medwireNews: The response to trastuzumab deruxtecan (T-DXd) in patients with metastatic breast cancer differs significantly by tumoral levels of HER2 expression, indicate results from the DAISY trial.
Furthermore, around two-thirds of patients who progressed on T-DXd had a decrease in HER2 expression at the time of progression, reported Maria Fernanda Mosele (Gustave Roussy - Cancer Campus, Villejuif, France) at the ESMO Breast Cancer Congress 2022, held in Berlin, Germany.
These findings suggest that “HER2 expression is a key determinant of T-DXd antitumor activity,” she commented.
The presenter explained that the phase 2 trial was developed “to better understand the mechanism of action of T-DXd,” a HER2-directed antibody–drug conjugate that has shown antitumor activity against both HER2-overexpressing and HER2-low metastatic breast cancer.
The 179 patients recruited to the trial, all of whom had received at least one prior line of treatment in the metastatic setting (38% had received six or more lines), were allocated to one of three cohorts based on HER2 expression:
- HER2 overexpressing (n=68), defined as a HER2 immunohistochemistry (IHC) score of 3+ or IHC 2+ and a positive in situ hybridization result;
- HER2 low (n=73), defined as HER2 IHC 2+ and a negative in situ hybridization result or IHC 1+; or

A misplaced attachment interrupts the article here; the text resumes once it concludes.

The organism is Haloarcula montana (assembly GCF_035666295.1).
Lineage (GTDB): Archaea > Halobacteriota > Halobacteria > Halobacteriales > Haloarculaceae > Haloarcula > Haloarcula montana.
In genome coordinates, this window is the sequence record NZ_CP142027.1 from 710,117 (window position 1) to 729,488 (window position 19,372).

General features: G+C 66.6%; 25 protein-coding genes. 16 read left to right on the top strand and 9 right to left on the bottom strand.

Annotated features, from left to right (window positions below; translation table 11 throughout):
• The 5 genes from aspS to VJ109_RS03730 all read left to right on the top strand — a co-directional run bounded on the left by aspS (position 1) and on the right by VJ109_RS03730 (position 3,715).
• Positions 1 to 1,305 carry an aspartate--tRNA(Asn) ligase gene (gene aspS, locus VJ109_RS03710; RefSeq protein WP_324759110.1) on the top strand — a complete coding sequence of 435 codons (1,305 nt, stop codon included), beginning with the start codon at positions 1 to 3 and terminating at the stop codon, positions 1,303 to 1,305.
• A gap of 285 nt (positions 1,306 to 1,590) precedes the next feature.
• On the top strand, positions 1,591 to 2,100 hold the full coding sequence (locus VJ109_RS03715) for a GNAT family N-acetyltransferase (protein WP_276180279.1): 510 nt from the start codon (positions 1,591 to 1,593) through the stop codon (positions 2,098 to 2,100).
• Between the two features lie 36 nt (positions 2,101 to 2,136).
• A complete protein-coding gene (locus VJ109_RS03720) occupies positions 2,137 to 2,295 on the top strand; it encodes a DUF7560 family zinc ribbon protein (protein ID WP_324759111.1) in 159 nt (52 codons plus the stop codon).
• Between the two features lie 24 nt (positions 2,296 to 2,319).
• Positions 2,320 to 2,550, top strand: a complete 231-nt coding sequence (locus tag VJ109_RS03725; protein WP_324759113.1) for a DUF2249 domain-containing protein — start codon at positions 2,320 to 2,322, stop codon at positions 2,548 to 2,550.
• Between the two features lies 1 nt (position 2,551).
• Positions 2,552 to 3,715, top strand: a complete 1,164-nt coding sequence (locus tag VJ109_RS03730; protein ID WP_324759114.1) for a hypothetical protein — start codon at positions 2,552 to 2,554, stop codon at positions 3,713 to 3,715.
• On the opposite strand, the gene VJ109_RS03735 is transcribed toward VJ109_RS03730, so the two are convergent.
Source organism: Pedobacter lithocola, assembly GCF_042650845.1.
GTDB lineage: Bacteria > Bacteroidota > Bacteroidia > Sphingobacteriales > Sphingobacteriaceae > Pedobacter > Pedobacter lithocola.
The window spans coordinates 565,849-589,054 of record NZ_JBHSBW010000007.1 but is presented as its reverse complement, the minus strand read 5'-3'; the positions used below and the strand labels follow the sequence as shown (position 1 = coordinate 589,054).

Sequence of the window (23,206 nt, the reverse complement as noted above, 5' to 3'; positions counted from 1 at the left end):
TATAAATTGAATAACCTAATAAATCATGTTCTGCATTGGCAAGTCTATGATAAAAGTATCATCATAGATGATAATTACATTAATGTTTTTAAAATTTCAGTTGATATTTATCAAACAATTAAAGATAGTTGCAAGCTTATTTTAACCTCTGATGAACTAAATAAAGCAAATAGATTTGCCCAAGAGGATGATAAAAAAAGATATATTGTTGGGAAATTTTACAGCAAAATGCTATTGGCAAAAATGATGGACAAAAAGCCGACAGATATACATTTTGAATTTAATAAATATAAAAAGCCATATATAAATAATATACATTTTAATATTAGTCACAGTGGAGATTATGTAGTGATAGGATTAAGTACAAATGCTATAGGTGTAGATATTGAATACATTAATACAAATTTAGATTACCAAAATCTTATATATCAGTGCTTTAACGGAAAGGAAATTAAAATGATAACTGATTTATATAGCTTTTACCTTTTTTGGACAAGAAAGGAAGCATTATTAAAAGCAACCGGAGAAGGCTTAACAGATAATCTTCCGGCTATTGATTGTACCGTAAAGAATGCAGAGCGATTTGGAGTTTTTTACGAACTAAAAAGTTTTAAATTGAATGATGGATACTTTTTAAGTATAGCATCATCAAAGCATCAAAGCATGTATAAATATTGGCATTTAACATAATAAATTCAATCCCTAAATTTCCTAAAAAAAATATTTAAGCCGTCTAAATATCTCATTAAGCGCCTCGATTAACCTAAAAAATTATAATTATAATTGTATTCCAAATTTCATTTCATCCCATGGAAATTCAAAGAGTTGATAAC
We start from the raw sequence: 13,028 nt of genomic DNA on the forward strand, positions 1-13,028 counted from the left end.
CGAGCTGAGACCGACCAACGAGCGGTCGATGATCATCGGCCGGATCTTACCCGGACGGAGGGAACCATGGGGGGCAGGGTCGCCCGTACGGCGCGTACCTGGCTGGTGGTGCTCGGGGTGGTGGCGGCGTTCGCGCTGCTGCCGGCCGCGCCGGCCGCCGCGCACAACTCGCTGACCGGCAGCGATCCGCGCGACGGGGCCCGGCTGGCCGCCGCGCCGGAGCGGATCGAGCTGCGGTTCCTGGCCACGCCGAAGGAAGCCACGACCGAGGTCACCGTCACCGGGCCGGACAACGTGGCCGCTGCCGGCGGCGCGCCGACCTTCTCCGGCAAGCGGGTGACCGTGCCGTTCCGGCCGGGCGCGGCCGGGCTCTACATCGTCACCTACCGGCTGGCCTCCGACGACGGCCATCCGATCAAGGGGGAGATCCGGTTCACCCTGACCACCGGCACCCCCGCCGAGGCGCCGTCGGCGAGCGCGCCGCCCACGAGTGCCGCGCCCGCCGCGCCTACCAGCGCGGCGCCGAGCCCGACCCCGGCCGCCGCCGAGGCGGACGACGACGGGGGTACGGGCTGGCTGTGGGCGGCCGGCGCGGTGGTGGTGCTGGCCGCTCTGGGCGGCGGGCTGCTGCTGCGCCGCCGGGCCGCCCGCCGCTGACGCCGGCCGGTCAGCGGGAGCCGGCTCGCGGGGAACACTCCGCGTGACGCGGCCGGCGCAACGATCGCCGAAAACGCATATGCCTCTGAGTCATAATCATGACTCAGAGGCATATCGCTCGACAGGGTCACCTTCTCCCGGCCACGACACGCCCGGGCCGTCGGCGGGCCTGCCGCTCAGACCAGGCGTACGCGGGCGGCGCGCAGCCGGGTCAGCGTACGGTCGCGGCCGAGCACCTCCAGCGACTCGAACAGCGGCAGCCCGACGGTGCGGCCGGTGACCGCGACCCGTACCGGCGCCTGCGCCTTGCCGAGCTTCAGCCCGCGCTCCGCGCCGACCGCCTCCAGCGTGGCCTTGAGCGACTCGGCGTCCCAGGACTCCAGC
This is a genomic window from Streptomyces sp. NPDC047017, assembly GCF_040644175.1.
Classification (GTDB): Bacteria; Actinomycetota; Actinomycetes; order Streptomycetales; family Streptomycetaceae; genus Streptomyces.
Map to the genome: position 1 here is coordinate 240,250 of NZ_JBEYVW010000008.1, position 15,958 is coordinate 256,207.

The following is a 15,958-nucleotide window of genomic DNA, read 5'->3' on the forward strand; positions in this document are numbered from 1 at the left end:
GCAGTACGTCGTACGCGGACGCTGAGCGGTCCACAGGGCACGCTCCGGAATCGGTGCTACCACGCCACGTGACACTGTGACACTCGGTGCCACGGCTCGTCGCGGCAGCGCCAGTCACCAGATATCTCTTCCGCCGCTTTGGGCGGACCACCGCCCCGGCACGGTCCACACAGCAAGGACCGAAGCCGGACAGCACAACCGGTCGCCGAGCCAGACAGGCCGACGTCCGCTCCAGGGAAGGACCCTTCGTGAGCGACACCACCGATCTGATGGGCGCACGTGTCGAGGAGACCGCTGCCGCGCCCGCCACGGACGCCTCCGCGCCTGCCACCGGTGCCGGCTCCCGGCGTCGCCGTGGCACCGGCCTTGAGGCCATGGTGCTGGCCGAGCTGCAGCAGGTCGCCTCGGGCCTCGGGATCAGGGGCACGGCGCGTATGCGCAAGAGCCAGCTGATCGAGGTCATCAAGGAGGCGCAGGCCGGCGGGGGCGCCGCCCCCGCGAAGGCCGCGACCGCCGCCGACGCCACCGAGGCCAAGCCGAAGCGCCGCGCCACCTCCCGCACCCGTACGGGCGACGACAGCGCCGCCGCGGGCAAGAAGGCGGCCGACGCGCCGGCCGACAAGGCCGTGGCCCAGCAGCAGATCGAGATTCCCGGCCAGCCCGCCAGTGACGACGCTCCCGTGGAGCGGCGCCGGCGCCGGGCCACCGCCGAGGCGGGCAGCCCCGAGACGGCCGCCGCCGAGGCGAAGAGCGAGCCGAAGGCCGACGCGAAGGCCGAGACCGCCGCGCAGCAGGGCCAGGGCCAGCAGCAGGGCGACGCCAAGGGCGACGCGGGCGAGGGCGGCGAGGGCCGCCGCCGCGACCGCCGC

- HER2 negative (n=38), defined as HER2 IHC 0.
Treatment with T-DXd at a dose of 5.4 mg/kg every 3 weeks achieved an objective response rate of 71.0% in the HER2-overexpressing cohort, 37.5% in the HER2-low cohort, and 30.0% in the HER2-negative cohort, with statistically significant differences between the groups.
Progression-free survival – assessed at a median follow-up of 15.6 months – also differed significantly by HER2 expression levels, at a median of 11.1, 6.7, and 4.2 months in the HER2-overexpressing, low, and negative cohorts, respectively.
The researchers then conducted several exploratory translational analyses, the first of which demonstrated that T-DXd distribution was lower in HER2-negative tumor samples than those with higher levels of HER2.
And another analysis focusing on 20 patients who progressed on T-DXd showed that 65% had lower levels of HER2 at the time of progression than at baseline.
In conclusion, Mosele outlined several ongoing experiments, including the assessment of “T-DXd distribution in tumor biopsies at progression” and the development of “[m]ore sensitive methods to detect HER2 expression in HER2 IHC 0 tumor biopsies at baseline.”
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